I heard a story about a (hypothetical) board meeting occurring in the early 2000’s where the Chief Marketing Officer (CMO) was claiming (something along the lines of) ’for every dollar you spend with me, I can generate ten dollars of new sales‘, the Chief Procurement Officer (CPO) – if they actually had one on the board back then – followed with the statement ‘for every dollar you spend with me, I can save you five dollars’! Needless to say the investment went to marketing. Fast forward to 2008, with global financial meltdown and the board are meeting again. The CMO presents his case ‘for every dollar you spend with me, I can keep a customer spending a dollar with us’, followed by a beaming CPO realising his time has come ‘remember me?’ It’s pretty clear that Procurement’s day came, gained the investment and delivered the savings. But now the global recession is over and growth (revenue) is back at the top of the agenda, has Procurement done enough to retain its influence at the top table? Introduction by Chris Arnold, Director of Annona Search.
Thrust into the limelight during the global recession, the profile of the Procurement function has dramatically improved. Fundamental-to-survival savings have been delivered and the level of the Chief Procurement Officer has risen, becoming a trusted and integral player at the top table of forward thinking businesses. Procurement, having proven the ability to deliver savings, is now looking to go further towards unlocking value. On the 2016 agenda for these companies is reorganising procurement to be more effectively aligned with the business and its operations. While category management in many cases has successfully delivered a strategic procurement organisation, with self-justifying savings, this blueprint is now fairly standard and addresses typical areas of spend in any organisation. I expect to see advanced procurement functions looking to support the businesses in the direction they are going. (E.g. new geographies, markets, product/service areas, and innovation).
But this is not the case everywhere. The reality is that some Procurement executives have moved quicker to address supply chain efficiency than others. I still see many businesses (where the top Procurement position is a department head and not a real executive) bogged down by:
- Transactional purchasing activities
- Negotiating low value contracts
- Struggling to deliver the Procurement transformation
- Perception as a bottleneck to productivity rather than a catalyst
Communicating with top executives is a specialist skill, a bit like being inspirational to a large group of people, and the traditional purchasing career path has not been producing these qualities in abundance. I like the idea that to develop credibility and empathy with executives the procurement professional should step out of the function into a key stakeholder’s role while on the journey towards CPO.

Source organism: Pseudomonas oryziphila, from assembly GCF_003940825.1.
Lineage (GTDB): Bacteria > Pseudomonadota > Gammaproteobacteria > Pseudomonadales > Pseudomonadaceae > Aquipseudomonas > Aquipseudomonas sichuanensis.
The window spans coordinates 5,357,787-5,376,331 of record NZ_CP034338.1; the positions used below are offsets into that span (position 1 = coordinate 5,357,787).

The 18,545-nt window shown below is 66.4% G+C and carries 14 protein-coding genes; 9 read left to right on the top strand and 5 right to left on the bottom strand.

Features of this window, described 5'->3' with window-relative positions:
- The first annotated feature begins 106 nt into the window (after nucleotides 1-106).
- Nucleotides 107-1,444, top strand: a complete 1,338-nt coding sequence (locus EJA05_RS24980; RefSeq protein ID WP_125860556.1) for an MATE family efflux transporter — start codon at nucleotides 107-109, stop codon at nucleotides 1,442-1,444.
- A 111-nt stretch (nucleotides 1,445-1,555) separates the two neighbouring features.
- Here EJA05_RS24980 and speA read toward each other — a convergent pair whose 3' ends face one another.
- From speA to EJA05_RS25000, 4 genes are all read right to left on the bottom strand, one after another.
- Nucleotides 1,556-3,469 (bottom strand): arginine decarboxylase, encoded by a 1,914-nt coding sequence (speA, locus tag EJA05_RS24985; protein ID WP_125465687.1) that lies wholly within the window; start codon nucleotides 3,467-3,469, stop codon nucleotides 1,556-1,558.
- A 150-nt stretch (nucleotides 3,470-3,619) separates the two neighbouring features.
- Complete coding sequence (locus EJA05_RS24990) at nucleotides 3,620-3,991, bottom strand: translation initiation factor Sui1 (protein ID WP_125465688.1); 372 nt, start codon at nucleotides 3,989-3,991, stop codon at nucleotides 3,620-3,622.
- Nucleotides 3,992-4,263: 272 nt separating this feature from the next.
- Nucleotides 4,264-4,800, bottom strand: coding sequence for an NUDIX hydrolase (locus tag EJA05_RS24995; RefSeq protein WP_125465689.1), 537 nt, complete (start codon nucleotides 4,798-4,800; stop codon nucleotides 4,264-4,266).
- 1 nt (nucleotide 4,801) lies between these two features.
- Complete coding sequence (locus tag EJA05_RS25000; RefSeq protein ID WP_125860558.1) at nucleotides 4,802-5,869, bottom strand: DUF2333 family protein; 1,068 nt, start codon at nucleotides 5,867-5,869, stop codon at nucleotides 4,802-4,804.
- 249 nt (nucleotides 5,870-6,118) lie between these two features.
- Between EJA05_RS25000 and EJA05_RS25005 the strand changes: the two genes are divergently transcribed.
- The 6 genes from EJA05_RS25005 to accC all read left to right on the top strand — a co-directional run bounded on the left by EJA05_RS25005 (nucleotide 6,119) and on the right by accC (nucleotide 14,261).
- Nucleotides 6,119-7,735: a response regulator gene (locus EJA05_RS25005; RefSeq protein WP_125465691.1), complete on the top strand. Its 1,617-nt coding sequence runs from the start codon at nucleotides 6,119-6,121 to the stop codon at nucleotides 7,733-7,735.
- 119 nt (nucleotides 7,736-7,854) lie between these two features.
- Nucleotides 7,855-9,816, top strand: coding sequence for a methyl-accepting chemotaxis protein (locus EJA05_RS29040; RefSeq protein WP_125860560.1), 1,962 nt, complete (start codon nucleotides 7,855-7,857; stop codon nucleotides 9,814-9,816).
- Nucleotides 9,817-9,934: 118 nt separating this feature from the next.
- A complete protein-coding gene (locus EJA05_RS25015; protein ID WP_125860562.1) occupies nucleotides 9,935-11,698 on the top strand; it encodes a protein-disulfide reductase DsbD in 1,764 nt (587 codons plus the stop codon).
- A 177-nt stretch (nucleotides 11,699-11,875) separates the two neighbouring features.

For those organisations still going through the transformation to strategic procurement many are still finding it hard to attract talent. The demand for strategic procurement talent massively outstrips supply and arguably it’s a more challenging market today. Procurement jobs internally have evolved such that most jobholders now have strategic responsibilities and more impressive job titles, making everyone more attractive at first sight and more expensive to recruit. The outcome is often hiring like for like when fishing in the same pond and paying for the pleasure. Results may improve by opening up opportunities to colleagues in other departments, who may be able to empathise better with the internal customer, or looking into supply markets’ product or sales managers; they know the market and just have to move round to the buy-side of the table.
Talent attraction and retention has been a topic on the agenda for Procurement conferences and seminars year after year, so what are companies doing to overcome it? In the recently published, The Times Top 100 Graduate Schemes for 2015, there were only 16 offering a placement in Purchasing. Are we surprised that few graduates come into the career path when these influential schemes offer very little access?
Is talent an issue in your Procurement organisation? We intend to go further to address this issue over the course of 2016 and would welcome your contribution.
If you found this blog interesting, what topics would you like to read about next? What angle do you take on Procurement in 2016? Feel free to get in contact with our Annona Search team here http://annonasearch.com/contact/
Written by Teodora Ivanova, Research Associate with Annona Search.